QEEG Evaluation and EEG Neurofeedback Treatment of Attention Deficit (Hyperactivity) Disorder (ADD/ADHD)Blog Admin
The EEG (electroencephalogram) is a measure of the electrical activity in the brain. This activity is recorded from different sites over the brain where the speed (frequency) and strength (amplitude) of these signals are recorded and displayed as waveforms (brainwaves). Doctors and scientists look for deviations from normal brainwave activity in particular parts of the brain to detect neurological problems. Neurologists routinely use sophisticated EEG measures to diagnose brain-related disorders such as epilepsy and damage from head trauma.
Visit: www.qeegsupport.com/what-is-qeeg-or-brain-mapping for more information.
Research conducted over the last 30 years has identified subtle differences in the brainwave activity of people diagnosed with ADD or ADHD. Neuroscientists at the National Institute of Mental Health first learned that cellular activity in the frontal areas of the brain of children with ADD was diminished compared to the non-ADD children. Later research form university laboratories found that brainwave activity of ADD children was slower in the same frontal region. These studies also found that ADD children had much more slow brainwave activity (theta waves) than fast brainwave activity (beta waves).
Further research has shown that excessive theta, or slow wave activity, is associated with the inattentiveness, hyperactivity and distractibility characteristic of attention deficit disorder. Conversely, the faster beta activity is associated with the ability to sustain attention, control impulses, and concentrate.
Through a process called quantitative EEG assessment (QEEG), a person’s brainwave activity can now be considered as part of a comprehensive ADD/ADHD evaluation. Such an evaluation is conducted by a clinician specifically trained in QEEG assessment using a clinical EEG instrument designed for that purpose. The QEEG is recorded in a medical setting, is read by a board-certified neurologist, technically processed and then interpreted by a team of neuroscientists to determine evidence-based treatment guidelines. The client attends a comprehensive review of the results along with treatment recommendations and rationale.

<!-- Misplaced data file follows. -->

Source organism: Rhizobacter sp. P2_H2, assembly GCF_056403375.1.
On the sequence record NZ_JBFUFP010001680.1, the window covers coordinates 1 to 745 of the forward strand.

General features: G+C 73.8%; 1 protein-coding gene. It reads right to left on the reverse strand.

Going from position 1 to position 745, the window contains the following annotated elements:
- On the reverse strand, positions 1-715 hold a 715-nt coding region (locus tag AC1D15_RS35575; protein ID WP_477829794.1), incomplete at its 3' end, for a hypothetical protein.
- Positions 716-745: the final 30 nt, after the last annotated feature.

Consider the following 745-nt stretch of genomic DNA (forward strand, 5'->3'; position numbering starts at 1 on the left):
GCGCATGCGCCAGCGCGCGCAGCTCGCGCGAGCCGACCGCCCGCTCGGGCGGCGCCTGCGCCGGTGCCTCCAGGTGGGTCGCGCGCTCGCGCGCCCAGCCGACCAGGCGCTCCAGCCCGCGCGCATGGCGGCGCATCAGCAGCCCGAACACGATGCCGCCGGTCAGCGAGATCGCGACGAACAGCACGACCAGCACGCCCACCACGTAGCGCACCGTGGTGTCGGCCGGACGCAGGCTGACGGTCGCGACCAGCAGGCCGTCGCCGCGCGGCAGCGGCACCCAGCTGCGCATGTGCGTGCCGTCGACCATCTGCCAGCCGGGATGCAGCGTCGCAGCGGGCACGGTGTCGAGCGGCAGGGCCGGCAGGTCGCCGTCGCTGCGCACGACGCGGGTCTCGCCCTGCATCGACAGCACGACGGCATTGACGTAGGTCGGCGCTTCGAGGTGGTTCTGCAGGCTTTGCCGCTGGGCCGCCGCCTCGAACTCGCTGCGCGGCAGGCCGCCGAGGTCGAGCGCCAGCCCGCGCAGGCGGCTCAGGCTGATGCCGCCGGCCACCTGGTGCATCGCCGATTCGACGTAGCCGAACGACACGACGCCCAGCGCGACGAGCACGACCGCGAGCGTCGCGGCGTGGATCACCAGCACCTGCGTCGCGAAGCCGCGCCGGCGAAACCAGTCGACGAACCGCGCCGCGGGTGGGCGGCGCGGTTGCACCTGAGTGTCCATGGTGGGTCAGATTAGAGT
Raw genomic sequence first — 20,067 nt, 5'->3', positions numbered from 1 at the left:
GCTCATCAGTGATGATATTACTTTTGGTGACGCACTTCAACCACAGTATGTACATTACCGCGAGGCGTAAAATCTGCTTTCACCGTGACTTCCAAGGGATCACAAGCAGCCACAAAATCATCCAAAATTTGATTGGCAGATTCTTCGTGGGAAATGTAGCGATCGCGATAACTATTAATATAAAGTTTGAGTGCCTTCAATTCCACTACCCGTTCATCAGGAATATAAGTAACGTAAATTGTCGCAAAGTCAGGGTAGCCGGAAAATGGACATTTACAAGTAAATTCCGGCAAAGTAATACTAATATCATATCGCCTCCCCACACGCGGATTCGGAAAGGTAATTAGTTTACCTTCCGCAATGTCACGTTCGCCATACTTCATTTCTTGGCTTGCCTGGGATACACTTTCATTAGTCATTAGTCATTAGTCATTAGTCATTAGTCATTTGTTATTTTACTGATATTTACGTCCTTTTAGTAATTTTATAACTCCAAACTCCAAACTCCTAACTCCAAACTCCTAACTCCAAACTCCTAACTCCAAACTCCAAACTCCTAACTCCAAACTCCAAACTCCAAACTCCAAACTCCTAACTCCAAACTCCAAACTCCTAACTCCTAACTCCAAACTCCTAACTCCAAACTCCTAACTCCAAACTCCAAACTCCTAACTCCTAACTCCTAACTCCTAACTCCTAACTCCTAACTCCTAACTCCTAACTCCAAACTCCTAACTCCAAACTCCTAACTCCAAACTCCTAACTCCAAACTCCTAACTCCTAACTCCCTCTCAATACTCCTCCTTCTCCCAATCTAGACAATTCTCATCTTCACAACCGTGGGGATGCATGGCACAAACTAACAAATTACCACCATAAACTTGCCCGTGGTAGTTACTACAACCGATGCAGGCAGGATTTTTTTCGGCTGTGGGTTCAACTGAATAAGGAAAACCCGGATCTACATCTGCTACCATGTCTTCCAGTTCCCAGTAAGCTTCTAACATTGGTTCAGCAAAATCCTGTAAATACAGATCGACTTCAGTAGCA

EEG neurofeedback is a treatment method designed to teach an individual to voluntarily alter his or her own brainwave activity. The goal of neurofeedback is to change abnormal patterns of brainwave activity so that they more closely resemble normal (optimal) activity. Neurofeedback is done with a specialized EEG instrument connected to a computer. The combined system provides immediate information (feedback) about brainwave activity.
Clinical EEG instruments are designed to isolate certain frequencies of brainwave activity, measured in cycles per second or Hertz (Hz) and calculate their amplitude or strength in microvolts (uV). Theta, the slow wave activity found to be excessive in ADD/ADHD patients, is in the range of 4-8 Hz. Beta activity, the faster waveform that is typically deficient, is in the 16-20 Hz range.
A neurofeedback training system rewards the patient whenever theta activity is held below a specific threshold and, at the same time, beta activity is kept above its threshold. The software is designed to be interesting to children; it provides simple games that are driven by appropriate brainwave activity. When specific criteria are met, points are earned.
The EEG neurofeedback protocol requires 30-50 treatment sessions to produce the desired effects. Ultimately, the goal is to facilitate improvements in attention, concentration, hyperactivity, and impulsivity, brought about by a more normalized EEG.
Research has consistently shown that EEG neurofeedback can improve grade point average, IQ scores, measures on behavior rating scales and continuous performance tests such as the Test of Variable of attention (TOVA). In comparison studies, EEG neurofeedback has been shown to be at least as effective as stimulant medication for those patients who normalize their EEG patterns. What is even more impressive is that these improvements are long lasting and may even be permanent. Some ADD patients, under medical supervision, may be able to eliminate or significantly reduce medication as the result of successful treatment.
The following selection criteria are used to identify patients who are most likely to benefit from neurofeedback training for ADHD:
- Children seven years of age or older, teens, adults
- Average IQ or better
- No significant mental illness (e.g. depression, psychosis)
- Manageable hyperactivity
- Family resources (emotional and economic) sufficient to support treatment
- Learning disabilities considered secondary diagnosis to ADD/ADHD
As with any treatment approach, there are no guarantees that EEG Neurofeedback will work for a given patient. The scientific data indicate that most patients who meet the selection criteria will benefit. Neurofeedback treatment requires substantial time and a financial commitment. It is not recommended for families for whom this would cause a hardship.
The cost of a QEEG evaluation is approximately $650.00. The cost of EEG Neurofeedback per visit is comparable to that of psychotherapy or counseling and may range from $85 to $120 per session. I have 10-session blocks for $750.00.
The Association for Applied Psychophysiology and Biofeedback (AAPB), 10200 West 44th Avenue, #304, Wheat Ridge, Colorado 80033-2840, (800) 477-8892 is a good source for information about EEG neurofeedback for ADD. On the internet, you can visit the Biofeedback Society of Florida’s website at floridabiofeedback.org. AAPB’s web site at aapb.org or the Society for the Study of Neuronal Regulation at: isnr.org